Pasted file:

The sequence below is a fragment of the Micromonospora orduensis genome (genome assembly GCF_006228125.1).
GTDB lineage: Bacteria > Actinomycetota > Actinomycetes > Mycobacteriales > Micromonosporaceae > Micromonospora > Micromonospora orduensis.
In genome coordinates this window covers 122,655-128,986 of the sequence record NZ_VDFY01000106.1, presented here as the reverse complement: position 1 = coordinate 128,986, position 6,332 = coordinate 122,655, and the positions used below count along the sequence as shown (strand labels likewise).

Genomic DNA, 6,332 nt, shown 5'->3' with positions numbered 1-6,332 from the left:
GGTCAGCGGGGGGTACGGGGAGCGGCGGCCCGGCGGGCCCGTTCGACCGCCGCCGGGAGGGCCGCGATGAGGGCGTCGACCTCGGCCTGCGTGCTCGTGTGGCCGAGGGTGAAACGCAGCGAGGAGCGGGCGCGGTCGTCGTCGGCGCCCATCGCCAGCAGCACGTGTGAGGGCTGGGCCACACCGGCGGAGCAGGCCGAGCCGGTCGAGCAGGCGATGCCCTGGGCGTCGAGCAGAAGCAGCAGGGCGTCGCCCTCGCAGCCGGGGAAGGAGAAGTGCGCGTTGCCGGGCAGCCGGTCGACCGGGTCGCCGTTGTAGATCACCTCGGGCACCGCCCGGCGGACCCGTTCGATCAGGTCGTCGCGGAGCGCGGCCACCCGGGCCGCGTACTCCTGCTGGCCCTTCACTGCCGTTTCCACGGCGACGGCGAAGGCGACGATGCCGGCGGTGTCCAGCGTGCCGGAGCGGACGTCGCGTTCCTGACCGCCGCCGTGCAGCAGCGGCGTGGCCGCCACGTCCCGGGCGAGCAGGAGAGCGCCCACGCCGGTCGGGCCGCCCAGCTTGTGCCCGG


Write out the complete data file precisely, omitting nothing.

The sequence below is a fragment of the Micromonospora orduensis genome (genome assembly GCF_006228125.1).
GTDB lineage: Bacteria > Actinomycetota > Actinomycetes > Mycobacteriales > Micromonosporaceae > Micromonospora > Micromonospora orduensis.
In genome coordinates this window covers 122,655-128,986 of the sequence record NZ_VDFY01000106.1, presented here as the reverse complement: position 1 = coordinate 128,986, position 6,332 = coordinate 122,655, and the positions used below count along the sequence as shown (strand labels likewise).

Genomic DNA, 6,332 nt, shown 5'->3' with positions numbered 1-6,332 from the left:
GGTCAGCGGGGGGTACGGGGAGCGGCGGCCCGGCGGGCCCGTTCGACCGCCGCCGGGAGGGCCGCGATGAGGGCGTCGACCTCGGCCTGCGTGCTCGTGTGGCCGAGGGTGAAACGCAGCGAGGAGCGGGCGCGGTCGTCGTCGGCGCCCATCGCCAGCAGCACGTGTGAGGGCTGGGCCACACCGGCGGAGCAGGCCGAGCCGGTCGAGCAGGCGATGCCCTGGGCGTCGAGCAGAAGCAGCAGGGCGTCGCCCTCGCAGCCGGGGAAGGAGAAGTGCGCGTTGCCGGGCAGCCGGTCGACCGGGTCGCCGTTGTAGATCACCTCGGGCACCGCCCGGCGGACCCGTTCGATCAGGTCGTCGCGGAGCGCGGCCACCCGGGCCGCGTACTCCTGCTGGCCCTTCACTGCCGTTTCCACGGCGACGGCGAAGGCGACGATGCCGGCGGTGTCCAGCGTGCCGGAGCGGACGTCGCGTTCCTGACCGCCGCCGTGCAGCAGCGGCGTGGCCGCCACGTCCCGGGCGAGCAGGAGAGCGCCCACGCCGGTCGGGCCGCCCAGCTTGTGCCCGG